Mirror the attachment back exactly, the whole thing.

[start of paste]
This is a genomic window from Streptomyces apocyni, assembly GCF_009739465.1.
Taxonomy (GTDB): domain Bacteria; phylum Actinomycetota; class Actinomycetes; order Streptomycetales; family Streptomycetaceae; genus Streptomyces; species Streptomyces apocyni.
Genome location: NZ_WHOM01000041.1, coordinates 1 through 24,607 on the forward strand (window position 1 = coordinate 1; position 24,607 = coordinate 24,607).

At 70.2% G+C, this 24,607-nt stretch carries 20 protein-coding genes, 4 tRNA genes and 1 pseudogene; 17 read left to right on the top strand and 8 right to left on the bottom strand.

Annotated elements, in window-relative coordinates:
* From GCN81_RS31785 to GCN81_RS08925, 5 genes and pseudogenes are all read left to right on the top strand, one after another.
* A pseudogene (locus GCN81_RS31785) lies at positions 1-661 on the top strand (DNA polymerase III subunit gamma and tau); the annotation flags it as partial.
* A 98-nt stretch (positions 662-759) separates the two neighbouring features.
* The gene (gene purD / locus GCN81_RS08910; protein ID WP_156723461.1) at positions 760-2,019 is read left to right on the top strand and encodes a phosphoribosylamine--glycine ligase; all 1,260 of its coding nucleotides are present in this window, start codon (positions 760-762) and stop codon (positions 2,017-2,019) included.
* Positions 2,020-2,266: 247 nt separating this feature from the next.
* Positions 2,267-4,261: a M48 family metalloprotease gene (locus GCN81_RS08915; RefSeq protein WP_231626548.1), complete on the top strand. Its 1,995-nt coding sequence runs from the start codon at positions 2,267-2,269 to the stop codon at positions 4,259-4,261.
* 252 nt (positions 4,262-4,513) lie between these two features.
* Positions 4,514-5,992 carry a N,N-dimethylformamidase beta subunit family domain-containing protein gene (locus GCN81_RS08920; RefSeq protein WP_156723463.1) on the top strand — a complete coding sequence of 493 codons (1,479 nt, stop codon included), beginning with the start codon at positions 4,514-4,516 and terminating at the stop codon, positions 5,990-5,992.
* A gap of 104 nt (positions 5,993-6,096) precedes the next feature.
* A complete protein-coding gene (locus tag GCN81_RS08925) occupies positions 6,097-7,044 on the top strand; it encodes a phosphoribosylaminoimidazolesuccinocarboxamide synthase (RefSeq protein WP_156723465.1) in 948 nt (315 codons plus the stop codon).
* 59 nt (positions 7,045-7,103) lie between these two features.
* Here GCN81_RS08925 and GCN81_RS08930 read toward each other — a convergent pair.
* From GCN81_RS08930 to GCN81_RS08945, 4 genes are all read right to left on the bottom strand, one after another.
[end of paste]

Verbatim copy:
This is a genomic window from Streptomyces apocyni, assembly GCF_009739465.1.
Taxonomy (GTDB): domain Bacteria; phylum Actinomycetota; class Actinomycetes; order Streptomycetales; family Streptomycetaceae; genus Streptomyces; species Streptomyces apocyni.
Genome location: NZ_WHOM01000041.1, coordinates 1 through 24,607 on the forward strand (window position 1 = coordinate 1; position 24,607 = coordinate 24,607).

At 70.2% G+C, this 24,607-nt stretch carries 20 protein-coding genes, 4 tRNA genes and 1 pseudogene; 17 read left to right on the top strand and 8 right to left on the bottom strand.

Annotated elements, in window-relative coordinates:
* From GCN81_RS31785 to GCN81_RS08925, 5 genes and pseudogenes are all read left to right on the top strand, one after another.
* A pseudogene (locus GCN81_RS31785) lies at positions 1-661 on the top strand (DNA polymerase III subunit gamma and tau); the annotation flags it as partial.
* A 98-nt stretch (positions 662-759) separates the two neighbouring features.
* The gene (gene purD / locus GCN81_RS08910; protein ID WP_156723461.1) at positions 760-2,019 is read left to right on the top strand and encodes a phosphoribosylamine--glycine ligase; all 1,260 of its coding nucleotides are present in this window, start codon (positions 760-762) and stop codon (positions 2,017-2,019) included.
* Positions 2,020-2,266: 247 nt separating this feature from the next.
* Positions 2,267-4,261: a M48 family metalloprotease gene (locus GCN81_RS08915; RefSeq protein WP_231626548.1), complete on the top strand. Its 1,995-nt coding sequence runs from the start codon at positions 2,267-2,269 to the stop codon at positions 4,259-4,261.
* 252 nt (positions 4,262-4,513) lie between these two features.
* Positions 4,514-5,992 carry a N,N-dimethylformamidase beta subunit family domain-containing protein gene (locus GCN81_RS08920; RefSeq protein WP_156723463.1) on the top strand — a complete coding sequence of 493 codons (1,479 nt, stop codon included), beginning with the start codon at positions 4,514-4,516 and terminating at the stop codon, positions 5,990-5,992.
* A gap of 104 nt (positions 5,993-6,096) precedes the next feature.
* A complete protein-coding gene (locus tag GCN81_RS08925) occupies positions 6,097-7,044 on the top strand; it encodes a phosphoribosylaminoimidazolesuccinocarboxamide synthase (RefSeq protein WP_156723465.1) in 948 nt (315 codons plus the stop codon).
* 59 nt (positions 7,045-7,103) lie between these two features.
* Here GCN81_RS08925 and GCN81_RS08930 read toward each other — a convergent pair.
* From GCN81_RS08930 to GCN81_RS08945, 4 genes are all read right to left on the bottom strand, one after another.